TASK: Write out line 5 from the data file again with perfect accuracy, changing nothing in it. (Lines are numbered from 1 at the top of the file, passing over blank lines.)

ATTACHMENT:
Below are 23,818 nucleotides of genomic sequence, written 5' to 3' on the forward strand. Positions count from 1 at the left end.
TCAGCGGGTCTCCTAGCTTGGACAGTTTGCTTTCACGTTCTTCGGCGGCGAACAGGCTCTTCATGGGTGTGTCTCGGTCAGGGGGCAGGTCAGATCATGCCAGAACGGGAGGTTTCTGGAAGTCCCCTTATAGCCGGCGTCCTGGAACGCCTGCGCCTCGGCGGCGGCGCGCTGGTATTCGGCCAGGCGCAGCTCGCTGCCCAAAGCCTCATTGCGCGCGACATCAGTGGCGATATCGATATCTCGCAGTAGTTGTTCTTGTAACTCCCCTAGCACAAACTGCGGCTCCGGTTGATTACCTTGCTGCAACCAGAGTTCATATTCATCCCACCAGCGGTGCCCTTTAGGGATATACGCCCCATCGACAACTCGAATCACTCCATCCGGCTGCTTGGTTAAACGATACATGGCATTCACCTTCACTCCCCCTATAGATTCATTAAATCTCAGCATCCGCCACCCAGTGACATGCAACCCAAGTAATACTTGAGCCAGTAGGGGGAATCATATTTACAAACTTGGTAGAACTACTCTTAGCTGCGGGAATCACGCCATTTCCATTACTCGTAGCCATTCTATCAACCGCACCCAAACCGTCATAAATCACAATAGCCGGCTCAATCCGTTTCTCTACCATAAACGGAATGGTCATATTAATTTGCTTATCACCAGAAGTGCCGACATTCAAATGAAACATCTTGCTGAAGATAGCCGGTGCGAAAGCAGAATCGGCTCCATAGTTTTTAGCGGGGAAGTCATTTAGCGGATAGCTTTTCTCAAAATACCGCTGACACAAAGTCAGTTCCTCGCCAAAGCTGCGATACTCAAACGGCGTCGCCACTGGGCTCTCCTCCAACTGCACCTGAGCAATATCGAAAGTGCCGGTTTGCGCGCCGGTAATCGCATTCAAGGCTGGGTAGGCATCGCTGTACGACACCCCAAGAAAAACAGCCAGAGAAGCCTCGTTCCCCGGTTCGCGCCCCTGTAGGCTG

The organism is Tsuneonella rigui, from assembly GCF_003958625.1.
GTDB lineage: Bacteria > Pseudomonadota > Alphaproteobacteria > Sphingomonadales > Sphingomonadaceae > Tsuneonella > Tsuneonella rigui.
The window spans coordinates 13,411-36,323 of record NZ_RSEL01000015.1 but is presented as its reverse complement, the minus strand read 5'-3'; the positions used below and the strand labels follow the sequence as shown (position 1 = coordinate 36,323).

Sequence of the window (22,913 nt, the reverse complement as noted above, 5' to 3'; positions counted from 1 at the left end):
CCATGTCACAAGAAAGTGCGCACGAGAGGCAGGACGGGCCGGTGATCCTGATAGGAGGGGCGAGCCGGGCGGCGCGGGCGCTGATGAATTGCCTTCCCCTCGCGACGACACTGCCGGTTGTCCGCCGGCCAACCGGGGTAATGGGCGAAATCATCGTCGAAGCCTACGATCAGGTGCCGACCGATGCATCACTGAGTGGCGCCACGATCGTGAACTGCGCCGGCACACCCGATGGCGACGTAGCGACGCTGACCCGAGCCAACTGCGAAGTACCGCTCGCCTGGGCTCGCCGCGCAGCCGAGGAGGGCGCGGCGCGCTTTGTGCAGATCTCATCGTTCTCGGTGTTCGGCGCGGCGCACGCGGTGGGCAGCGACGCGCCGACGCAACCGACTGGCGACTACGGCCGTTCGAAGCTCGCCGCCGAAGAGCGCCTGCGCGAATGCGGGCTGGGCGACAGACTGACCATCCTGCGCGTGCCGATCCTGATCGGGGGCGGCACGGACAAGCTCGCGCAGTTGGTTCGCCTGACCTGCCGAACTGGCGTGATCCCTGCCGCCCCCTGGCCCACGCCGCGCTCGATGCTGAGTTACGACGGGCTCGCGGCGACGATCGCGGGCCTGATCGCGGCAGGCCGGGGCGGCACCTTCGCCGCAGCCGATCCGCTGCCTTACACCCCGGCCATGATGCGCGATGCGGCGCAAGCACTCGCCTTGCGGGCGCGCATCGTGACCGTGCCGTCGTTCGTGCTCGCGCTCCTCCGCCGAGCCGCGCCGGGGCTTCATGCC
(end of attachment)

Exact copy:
The window spans coordinates 13,411-36,323 of record NZ_RSEL01000015.1 but is presented as its reverse complement, the minus strand read 5'-3'; the positions used below and the strand labels follow the sequence as shown (position 1 = coordinate 36,323).